The coronavirus pandemic is changing the world in ways never been imagined before.
First, following compulsory lockdown to reduce the spread of coronavirus (COVID-19), companies are adapting to new technologies and allowing people to work from home, thus disrupting the traditional 8am-5pm work routine.
On the other hand, while there is still more to learn about the pandemic, the symptoms and prevention methods of the virus have inculcated a healthier and hygienic lifestyle among many.
Most consumers around the world are focusing on eating their way to a strong immune system.
This has resulted in many adapting to more healthy lifestyles and food choices which in turn is seeing an increase in demand for superfoods.
Already, the past few years has seen a growing demand of superfoods, which is expected to double or triple in the coming years, as most people consider switching towards healthier eating following the devastating physical and psychological impacts of COVID-19.
Super foods are described as plant-based foods which are considered nutritiously dense and ideal for boosting the immune system and low in calories.
Examples of superfoods include avocado, citrus fruits, sweet potatoes and blueberries.
Across the world, retailers are experiencing hefty sales increases for superfoods and organic products and online retailers are reporting the highest sales growth.
Retailers in European countries are reporting an increase of superfood sales of up to 25 percent and 30 percent in the last month, indicating that there is a high chance that demand for superfoods will continue to be on the rise even after the pandemic.
So, what does this surging demand for superfoods mean, especially for Zimbabwe?
Zimbabwean farmers must quickly adapt and channel their activities so that they align with growing demand of products that are regarded as healthier.
This will ensure that they do not lose out when global consumption patterns shift, something that is already underway.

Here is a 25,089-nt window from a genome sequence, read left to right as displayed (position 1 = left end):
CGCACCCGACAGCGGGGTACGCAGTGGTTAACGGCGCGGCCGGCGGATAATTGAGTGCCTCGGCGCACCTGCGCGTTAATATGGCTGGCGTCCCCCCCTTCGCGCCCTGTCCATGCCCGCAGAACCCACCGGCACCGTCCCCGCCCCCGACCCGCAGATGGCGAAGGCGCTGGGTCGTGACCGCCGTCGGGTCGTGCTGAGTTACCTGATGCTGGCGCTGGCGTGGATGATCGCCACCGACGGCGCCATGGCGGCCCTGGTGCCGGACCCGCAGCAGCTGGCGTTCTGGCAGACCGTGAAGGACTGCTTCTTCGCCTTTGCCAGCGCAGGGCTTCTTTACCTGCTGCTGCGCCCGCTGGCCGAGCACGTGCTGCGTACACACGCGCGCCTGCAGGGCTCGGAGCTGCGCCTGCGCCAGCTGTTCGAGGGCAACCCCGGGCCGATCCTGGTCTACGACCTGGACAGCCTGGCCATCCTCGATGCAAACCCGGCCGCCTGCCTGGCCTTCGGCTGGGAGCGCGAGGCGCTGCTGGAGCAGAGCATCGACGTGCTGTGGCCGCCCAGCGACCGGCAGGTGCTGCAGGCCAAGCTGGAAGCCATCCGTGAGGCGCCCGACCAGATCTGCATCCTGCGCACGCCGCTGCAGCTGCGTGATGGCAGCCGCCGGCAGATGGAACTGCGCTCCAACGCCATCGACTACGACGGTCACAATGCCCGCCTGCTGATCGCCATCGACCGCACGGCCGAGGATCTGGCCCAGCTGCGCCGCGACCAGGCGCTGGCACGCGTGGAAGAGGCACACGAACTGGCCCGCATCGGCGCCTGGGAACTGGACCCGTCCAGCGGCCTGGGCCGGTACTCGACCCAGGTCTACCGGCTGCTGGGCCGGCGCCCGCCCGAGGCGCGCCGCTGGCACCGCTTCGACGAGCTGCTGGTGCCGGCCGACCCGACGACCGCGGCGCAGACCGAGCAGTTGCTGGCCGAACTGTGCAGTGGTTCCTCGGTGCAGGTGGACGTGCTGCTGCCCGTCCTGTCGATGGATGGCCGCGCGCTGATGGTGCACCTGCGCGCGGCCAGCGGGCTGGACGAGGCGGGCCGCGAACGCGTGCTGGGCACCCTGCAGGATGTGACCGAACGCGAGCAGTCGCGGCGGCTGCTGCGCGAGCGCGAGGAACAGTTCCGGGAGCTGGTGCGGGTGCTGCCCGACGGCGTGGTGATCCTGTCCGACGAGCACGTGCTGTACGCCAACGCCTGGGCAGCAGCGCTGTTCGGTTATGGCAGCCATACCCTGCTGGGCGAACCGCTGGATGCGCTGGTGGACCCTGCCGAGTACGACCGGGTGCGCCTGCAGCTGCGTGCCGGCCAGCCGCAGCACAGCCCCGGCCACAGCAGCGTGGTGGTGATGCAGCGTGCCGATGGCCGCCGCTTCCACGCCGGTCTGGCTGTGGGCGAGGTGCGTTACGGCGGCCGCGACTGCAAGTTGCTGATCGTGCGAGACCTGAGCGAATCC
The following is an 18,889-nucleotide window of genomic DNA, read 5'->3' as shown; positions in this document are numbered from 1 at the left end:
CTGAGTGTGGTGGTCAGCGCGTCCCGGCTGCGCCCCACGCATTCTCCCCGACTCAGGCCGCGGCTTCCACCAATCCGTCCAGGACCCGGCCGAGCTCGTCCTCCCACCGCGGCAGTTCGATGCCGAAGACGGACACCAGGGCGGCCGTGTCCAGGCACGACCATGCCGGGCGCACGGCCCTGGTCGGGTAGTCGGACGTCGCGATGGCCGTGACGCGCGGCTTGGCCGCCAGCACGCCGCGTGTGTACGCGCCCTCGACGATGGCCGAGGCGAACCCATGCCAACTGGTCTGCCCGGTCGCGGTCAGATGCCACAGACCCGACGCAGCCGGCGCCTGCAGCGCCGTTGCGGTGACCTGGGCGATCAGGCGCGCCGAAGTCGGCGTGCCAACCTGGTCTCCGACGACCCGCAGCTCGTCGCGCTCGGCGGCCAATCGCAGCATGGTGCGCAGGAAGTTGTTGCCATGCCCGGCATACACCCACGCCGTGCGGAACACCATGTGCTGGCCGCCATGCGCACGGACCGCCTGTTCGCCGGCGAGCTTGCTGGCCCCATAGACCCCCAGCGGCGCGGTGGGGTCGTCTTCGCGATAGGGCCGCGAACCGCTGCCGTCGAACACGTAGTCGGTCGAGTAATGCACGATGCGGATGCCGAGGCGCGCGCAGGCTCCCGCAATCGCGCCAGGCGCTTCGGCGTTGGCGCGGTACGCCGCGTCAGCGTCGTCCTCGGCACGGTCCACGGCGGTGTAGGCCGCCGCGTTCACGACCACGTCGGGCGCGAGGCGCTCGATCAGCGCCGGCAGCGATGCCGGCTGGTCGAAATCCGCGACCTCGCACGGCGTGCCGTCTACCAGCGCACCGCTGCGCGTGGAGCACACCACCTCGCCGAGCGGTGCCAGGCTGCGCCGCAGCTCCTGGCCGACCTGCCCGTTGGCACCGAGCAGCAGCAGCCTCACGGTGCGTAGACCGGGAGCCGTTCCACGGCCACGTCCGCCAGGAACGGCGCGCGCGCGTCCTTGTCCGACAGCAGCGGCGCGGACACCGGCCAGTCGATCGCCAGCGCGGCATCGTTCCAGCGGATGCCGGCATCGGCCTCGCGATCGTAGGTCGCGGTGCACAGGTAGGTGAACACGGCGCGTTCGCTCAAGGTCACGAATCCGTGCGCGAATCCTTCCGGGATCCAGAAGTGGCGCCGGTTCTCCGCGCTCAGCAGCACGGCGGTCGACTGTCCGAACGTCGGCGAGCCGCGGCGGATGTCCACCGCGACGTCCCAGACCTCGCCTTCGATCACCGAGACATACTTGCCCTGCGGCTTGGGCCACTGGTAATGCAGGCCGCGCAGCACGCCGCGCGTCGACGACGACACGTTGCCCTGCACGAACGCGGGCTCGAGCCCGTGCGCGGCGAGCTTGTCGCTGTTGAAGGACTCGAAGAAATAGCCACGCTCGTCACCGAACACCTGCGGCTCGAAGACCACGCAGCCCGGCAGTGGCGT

The growing demand for superfoods provides an opportunity for Zimbabwean producers to increase their global supply and earn the much-needed foreign currency.
What is important to increase production of superfoods is a coordinated approach by farmers and financiers to ensure that the country increases production and maximise space utilization.
The global perception of Zimbabwean commodities can be used to springboard more superfoods into the international market.
Zimbabwe is already known for its remarkable products (good quality and organic) with no exception to horticultural produce and this makes it easy to increase production earmarked for export market.
Already, most farming regions across the country have good soils and climate conditions are necessary for production of superfoods.
Production capacity that has been reached in previous years is an indication that local farmers have potential to produce more, if awarded much support from financing partners.
At its peak during the 1998-99 season, the horticulture sector exported over 45 000 metric tonnes (mt) of fruits and around 14 000mt of vegetables earning a total of US$143 million in all horticulture produces and contributing 4.5 percent to Gross Domestic Product (GDP).
In recent years, the sector has been experiencing recovery with export values growing by 107.7 percent from US$54 million in 2011 to US$112.2 million in 2018.
This increase was backed by an upsurge in new export products such as blueberries, avocados, shelled macadamia nuts, seed potatoes, kale and seeds of cowpeas.
Additionally, the growth in exports of products such as mangetout & sugar snap peas, green tea, carrots, beetroot, dried mixed vegetables, chillies and peaches also contributed significantly to the increase in horticulture exports.
Given Zimbabwe’s favourable climatic conditions, there are ideal superfoods options for local farmers.
Some promising options, that are already performing well include avocados, beans, berries and citrus fruits but there is need to take into consideration certifications that are required to penetrate the market.
Avocado has become one of the top superfoods in the recent years and is one of the top imported fruits around the world.
The popularity of avocados is driven by its use in many dishes and can be consumed for breakfast, lunch, dinner and desert.